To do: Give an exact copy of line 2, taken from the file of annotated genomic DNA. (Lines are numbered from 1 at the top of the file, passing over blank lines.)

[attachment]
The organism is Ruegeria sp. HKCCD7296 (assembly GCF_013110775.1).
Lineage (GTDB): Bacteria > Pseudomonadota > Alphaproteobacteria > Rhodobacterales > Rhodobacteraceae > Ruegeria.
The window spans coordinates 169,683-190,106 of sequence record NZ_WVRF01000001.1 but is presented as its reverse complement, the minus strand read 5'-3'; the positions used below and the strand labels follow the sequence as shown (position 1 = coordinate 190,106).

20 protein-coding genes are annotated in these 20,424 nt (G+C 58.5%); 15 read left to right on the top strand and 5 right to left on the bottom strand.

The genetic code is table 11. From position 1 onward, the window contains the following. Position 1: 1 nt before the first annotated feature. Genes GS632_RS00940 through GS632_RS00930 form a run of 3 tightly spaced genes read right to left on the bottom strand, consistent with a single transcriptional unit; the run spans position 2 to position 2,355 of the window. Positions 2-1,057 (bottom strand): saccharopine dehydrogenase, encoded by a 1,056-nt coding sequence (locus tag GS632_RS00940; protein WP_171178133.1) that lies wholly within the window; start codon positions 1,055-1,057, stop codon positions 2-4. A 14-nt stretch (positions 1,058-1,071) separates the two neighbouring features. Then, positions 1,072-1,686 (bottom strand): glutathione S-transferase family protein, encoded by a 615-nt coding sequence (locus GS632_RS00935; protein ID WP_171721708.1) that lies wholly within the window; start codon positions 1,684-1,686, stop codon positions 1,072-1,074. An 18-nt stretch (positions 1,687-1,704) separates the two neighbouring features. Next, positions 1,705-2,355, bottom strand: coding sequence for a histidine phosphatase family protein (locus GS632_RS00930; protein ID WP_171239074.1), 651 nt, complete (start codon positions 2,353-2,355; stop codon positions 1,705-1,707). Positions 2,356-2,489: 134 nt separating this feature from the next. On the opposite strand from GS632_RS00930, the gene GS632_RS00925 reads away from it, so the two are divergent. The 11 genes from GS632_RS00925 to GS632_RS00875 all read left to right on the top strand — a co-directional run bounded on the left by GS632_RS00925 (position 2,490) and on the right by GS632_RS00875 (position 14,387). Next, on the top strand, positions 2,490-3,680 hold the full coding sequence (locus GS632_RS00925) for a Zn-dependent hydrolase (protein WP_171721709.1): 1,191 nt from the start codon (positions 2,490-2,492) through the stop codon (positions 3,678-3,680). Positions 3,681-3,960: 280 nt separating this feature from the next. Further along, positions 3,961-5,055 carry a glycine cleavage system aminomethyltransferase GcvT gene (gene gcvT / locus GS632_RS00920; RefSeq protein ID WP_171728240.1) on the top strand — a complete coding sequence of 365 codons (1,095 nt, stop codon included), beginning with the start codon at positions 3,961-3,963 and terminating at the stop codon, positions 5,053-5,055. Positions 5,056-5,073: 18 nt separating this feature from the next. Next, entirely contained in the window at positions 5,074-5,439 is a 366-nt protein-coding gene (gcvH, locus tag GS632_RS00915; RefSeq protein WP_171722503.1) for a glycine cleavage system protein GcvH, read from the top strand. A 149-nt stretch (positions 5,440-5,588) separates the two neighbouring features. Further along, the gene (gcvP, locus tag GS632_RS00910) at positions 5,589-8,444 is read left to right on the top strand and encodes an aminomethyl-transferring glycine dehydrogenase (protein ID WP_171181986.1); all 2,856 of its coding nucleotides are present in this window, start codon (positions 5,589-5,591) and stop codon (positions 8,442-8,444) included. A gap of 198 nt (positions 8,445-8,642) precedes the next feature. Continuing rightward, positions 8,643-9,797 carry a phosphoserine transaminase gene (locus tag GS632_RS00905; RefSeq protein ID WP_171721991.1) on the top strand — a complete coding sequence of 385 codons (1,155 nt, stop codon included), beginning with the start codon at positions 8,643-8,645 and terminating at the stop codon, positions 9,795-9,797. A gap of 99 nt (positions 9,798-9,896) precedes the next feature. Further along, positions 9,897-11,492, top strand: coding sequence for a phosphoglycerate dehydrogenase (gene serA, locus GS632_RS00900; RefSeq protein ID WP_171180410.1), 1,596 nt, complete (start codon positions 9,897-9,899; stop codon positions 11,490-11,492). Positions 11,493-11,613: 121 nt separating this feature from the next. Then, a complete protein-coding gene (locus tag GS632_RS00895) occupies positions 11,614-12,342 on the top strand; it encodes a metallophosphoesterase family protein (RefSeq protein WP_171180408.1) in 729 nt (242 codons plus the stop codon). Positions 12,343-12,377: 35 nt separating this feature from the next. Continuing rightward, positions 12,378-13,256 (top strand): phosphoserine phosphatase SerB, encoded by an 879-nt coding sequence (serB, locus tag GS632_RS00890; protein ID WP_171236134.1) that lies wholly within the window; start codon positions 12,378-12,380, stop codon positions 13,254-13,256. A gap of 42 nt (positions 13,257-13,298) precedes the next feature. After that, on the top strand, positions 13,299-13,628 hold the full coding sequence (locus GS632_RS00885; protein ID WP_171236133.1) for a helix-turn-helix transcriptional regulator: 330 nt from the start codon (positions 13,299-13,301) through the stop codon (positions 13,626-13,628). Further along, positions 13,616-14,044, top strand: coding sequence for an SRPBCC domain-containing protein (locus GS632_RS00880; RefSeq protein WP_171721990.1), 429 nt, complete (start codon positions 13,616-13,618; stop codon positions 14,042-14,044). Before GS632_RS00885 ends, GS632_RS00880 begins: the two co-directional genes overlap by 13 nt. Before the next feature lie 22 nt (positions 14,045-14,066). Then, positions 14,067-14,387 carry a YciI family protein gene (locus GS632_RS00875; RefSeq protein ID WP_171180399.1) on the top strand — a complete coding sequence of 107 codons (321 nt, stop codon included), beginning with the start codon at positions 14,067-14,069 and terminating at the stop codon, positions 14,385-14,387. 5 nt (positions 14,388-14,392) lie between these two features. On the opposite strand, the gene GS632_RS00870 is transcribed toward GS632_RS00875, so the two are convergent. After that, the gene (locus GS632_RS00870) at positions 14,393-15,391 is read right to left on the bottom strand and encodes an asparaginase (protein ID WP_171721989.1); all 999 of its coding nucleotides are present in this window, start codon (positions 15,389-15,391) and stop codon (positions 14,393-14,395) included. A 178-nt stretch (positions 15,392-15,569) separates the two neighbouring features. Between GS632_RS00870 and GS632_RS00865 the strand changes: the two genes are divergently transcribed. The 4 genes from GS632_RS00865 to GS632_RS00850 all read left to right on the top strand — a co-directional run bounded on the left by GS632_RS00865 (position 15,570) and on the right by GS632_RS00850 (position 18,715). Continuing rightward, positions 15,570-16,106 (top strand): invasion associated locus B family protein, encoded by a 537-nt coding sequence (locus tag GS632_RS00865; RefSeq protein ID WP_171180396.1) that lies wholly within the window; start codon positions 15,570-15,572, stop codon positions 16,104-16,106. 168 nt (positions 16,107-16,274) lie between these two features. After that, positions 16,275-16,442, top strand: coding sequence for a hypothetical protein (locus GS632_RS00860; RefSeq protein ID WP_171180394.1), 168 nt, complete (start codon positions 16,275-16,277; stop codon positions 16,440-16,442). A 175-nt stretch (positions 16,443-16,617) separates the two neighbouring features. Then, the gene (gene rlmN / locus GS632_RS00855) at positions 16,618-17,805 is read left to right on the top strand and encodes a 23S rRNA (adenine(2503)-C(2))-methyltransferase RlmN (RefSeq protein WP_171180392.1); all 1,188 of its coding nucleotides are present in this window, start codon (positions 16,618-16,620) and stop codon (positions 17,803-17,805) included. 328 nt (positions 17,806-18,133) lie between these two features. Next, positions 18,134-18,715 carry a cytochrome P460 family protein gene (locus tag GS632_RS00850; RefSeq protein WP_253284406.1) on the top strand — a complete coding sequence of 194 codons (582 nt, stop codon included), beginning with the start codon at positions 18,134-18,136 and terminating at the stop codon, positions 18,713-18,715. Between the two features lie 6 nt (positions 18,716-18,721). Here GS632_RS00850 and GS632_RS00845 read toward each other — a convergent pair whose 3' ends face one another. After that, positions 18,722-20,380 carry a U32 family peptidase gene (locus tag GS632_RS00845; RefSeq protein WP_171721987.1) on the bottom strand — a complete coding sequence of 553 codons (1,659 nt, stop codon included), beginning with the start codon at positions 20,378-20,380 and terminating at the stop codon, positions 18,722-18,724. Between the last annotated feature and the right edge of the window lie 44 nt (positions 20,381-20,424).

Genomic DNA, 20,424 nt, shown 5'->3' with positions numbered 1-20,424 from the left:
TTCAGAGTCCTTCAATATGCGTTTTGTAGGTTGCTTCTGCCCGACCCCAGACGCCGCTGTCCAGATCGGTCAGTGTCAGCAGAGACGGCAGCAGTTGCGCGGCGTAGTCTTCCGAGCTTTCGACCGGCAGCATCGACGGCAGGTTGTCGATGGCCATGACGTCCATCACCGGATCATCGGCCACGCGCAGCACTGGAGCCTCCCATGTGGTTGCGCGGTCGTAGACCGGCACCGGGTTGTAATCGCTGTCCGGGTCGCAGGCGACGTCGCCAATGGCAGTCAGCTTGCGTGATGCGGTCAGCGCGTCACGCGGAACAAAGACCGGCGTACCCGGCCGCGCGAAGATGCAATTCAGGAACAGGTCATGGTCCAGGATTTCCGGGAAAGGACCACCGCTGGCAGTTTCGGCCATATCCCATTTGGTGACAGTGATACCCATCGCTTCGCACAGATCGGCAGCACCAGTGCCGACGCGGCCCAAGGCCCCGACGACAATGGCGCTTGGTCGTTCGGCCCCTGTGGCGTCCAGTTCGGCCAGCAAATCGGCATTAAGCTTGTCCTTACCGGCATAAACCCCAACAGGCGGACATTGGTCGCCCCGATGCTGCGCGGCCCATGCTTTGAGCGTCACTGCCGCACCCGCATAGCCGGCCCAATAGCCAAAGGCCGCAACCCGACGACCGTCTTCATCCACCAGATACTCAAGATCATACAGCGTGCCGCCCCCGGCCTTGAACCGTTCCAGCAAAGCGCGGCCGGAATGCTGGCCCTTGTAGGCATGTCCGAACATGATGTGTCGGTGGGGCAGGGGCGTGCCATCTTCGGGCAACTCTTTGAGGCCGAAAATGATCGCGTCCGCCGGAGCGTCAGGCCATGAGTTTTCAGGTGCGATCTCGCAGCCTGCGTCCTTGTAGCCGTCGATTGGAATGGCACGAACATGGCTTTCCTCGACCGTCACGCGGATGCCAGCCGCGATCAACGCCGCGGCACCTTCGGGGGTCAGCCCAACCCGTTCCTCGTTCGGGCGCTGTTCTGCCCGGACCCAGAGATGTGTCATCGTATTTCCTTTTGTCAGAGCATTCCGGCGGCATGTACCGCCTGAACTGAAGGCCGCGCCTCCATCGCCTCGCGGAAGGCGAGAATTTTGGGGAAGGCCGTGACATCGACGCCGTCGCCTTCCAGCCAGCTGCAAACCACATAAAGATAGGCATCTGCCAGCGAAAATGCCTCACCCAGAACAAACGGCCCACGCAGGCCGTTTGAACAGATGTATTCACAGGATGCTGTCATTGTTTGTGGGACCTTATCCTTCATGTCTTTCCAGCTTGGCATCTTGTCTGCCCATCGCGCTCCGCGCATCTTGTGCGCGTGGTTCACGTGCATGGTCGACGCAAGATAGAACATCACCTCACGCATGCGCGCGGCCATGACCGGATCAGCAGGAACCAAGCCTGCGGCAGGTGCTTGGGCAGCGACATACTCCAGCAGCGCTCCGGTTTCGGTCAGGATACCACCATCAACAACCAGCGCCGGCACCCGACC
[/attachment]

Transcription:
Lineage (GTDB): Bacteria > Pseudomonadota > Alphaproteobacteria > Rhodobacterales > Rhodobacteraceae > Ruegeria.